Of all of the high school righthanders available here, I was surprised that the A’s went with Italiano. One reason Oakland has focused on college players almost exclusively in recent years is that they have longer performance and injury trends upon which to base evaluations. Italiano is only 18 an has already experienced shoulder and elbow problems. His high-stress delivery only heightens concern for his future health. All that said, I like the pick as a change of pace and what it says about the club’s willingness to take a different route.
Others I’d consider here are Cuban shortstop Yuniel Escobar, Texas closer J. Brent Cox and Monte Vista High righty Jeff Lyman. And since I like the prep selection I’d go with Lyman, an East Bay product with similar stuff but better durability, over Italiano.
2 / 69 / Jared Lansford / RHP / St. Francis HS (Calif.)
Really can’t argue with this pick at all. There is a tiny concern about the Lansford family’s willingness to let Jared sign as a pitcher, but post-draft interviews have dispelled most of it.
Carney’s son has shown excellent velocity and an advanced feel for pitching as a late convert to the mound, and his bloodlines and connection to Oakland make him a perfect choice here.
3 / 101 / Vincent Mazzaro / RHP / Rutherford HS (N.J.)
Up until the A’s took Mazzaro, all their picks were from traditional baseball hotbeds – Texas, California and Arizona. It is good to see that they are willing to spend a high pick on a prep player in a cold-weather region because it means they probably aren’t skimping on their scouting budget. Contained in the anti-A’s, anti-Moneyball noise is the suggestion that ignoring high school players will result in missed opportunities. If the A’s were ignoring prep players, they aren’t anymore.
Unlike Pennington and Buck, scouts have raised concerns about Mazzaro's attitude, but the A’s chalk it up to youth and figure it will not be a problem once Mazzaro gets a bit older. What they have now is a righthander with a solid, 6’2'' frame who commands a fastball that touches 93. He is only 17, so he could add velocity as his body fills out.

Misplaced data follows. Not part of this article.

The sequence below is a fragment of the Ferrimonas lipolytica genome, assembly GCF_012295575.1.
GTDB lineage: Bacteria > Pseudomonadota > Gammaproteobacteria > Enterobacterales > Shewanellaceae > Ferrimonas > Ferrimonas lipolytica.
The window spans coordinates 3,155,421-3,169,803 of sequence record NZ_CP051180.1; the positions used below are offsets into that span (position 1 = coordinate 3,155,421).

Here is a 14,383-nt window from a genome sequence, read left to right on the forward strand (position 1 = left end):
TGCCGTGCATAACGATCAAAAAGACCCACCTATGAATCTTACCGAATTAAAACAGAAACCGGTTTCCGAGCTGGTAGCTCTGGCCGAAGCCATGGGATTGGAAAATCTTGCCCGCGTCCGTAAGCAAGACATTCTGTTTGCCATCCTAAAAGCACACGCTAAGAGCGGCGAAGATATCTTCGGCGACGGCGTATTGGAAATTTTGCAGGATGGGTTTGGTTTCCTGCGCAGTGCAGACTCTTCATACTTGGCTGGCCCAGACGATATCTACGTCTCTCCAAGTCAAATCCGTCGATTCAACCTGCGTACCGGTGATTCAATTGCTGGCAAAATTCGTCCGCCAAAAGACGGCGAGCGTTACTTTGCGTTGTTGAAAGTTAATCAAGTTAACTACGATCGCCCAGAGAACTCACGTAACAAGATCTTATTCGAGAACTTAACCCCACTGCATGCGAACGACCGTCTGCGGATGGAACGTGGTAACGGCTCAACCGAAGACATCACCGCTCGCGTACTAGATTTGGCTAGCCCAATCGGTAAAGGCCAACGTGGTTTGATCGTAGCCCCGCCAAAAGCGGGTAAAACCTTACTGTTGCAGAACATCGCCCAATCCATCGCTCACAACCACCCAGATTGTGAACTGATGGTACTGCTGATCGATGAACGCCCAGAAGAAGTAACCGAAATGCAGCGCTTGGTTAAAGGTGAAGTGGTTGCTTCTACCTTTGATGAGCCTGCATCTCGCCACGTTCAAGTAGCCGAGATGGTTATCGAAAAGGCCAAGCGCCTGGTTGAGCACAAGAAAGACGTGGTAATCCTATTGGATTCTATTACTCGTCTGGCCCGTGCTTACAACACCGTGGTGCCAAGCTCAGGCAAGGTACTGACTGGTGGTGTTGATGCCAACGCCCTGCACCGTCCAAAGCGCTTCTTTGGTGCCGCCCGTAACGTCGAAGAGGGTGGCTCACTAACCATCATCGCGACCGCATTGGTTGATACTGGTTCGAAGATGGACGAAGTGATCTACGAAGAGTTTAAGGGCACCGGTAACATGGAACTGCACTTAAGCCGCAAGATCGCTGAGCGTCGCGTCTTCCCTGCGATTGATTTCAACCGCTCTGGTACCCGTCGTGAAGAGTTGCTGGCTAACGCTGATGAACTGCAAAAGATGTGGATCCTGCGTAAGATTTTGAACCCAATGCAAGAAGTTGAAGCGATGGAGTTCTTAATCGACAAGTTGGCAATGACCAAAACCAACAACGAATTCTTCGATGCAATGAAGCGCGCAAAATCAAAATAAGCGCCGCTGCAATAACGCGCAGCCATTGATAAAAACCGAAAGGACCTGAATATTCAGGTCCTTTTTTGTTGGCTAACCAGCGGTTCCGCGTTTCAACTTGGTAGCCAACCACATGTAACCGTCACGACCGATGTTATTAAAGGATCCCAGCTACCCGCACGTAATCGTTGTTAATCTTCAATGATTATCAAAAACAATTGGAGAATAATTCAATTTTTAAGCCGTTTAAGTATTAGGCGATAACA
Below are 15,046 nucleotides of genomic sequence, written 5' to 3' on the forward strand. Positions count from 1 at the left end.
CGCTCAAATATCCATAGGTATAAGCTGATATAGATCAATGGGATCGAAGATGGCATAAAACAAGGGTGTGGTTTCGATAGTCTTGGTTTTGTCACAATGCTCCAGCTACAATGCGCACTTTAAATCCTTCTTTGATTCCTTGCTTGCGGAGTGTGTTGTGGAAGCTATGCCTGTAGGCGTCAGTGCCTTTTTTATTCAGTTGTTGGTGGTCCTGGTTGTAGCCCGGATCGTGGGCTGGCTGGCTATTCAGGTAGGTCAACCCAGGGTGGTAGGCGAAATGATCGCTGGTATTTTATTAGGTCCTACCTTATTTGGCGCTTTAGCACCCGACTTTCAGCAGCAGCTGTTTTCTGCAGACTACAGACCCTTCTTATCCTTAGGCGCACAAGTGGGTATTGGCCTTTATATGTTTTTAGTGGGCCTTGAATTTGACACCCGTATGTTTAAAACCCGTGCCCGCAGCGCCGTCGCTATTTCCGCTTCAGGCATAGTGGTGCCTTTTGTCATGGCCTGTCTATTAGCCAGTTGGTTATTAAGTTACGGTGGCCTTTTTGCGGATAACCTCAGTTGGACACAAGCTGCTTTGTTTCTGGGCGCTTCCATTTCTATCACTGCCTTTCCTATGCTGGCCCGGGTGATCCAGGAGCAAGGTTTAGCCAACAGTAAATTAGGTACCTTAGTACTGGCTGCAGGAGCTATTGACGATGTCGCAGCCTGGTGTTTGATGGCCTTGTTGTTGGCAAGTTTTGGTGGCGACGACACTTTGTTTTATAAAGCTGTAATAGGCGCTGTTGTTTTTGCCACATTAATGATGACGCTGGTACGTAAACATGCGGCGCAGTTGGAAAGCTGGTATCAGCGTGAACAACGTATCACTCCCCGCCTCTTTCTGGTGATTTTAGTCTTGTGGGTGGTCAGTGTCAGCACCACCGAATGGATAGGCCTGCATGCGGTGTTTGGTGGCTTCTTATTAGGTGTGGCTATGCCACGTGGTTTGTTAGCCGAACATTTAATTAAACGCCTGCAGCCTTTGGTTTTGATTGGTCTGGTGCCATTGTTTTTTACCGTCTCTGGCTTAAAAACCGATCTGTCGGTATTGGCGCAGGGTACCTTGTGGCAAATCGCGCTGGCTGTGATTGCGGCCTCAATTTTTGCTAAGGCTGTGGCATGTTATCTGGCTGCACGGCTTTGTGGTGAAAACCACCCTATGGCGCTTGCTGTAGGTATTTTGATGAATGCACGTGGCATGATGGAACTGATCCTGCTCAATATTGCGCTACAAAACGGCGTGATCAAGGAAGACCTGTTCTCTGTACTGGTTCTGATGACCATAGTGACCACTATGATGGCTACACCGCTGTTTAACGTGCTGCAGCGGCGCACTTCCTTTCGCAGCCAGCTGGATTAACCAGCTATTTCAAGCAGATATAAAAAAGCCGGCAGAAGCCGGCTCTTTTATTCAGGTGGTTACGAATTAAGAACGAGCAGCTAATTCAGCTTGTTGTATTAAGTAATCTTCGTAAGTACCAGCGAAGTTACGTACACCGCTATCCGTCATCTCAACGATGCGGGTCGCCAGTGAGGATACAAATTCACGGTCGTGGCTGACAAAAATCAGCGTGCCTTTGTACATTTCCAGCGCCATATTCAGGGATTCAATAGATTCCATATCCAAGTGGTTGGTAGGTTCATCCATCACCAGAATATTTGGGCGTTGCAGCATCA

In his place I might take a chance on SoCal’s Sean O’Sullivan, a 6’2 righthander who was the best prep pitcher heading into the 2005 season. His performance was spotty throughout the spring and his velocity dipped from 93-94 to the high 80s, but he was back to normal by May and may have been a steal at this spot.
4 / 131 / Jimmy Shull / RHP / Cal Poly U.
Shull’s late-season surge and the fact that his fastball started to hit 94 with regularity helped him climb into the fourth round, but this was probably still a bit of an overdraft.
I very much wanted the A’s to take Florida prep third baseman Josh Bell, whose biggest drawback in 2005 was a tendency to stray from his approach at the plate. With the proper instruction and daily feedback this won’t be a problem, making Bell the equivalent of a 2nd and possibly even a 1st round pick. Considering Bell ended up being taken five picks later by the Dodgers, this would have been the spot for Oakland to grab him.
5 / 161 / Scott Deal / RHP / Curtis HS (Wash.)
I like Scott Deal a lot. Aside from having a name that headline-writers dream about, he has the size and velocity to wind up eating up innings as a pro. Whether or not they will be high-quality innings remains to be seen (do we even need that line in a draft article?), but again, focused instruction will help Deal develop secondary pitches and refine his mechanics.
John Meleon, the Arizona Wildcats ace who wound up being drafted by the Dodgers a few picks after the A’s, might have been a good choice here, but his ceiling is not as high as Deal’s, and his name isn’t nearly as baseball-worthy.
6 / 191 / Justin Sellers / SS / Marina HS (Calif.)
According to scouting reports, Sellers is an amazing defensive shortstop. No team would turn down the chance to have an elite defender at the six, even if he is a bench player. My guess is that Sellers won’t be much more than that, but watching Jorge Velandia at shortstop for a few years made me see the importance of having a utility guy who can pick it up the middle. Here’s hoping that Sellers can develop the rest of his game and flash that glove work in the bigs.
7 / 221 / Kevin Bunch / RHP / Serrano HS (Calif.)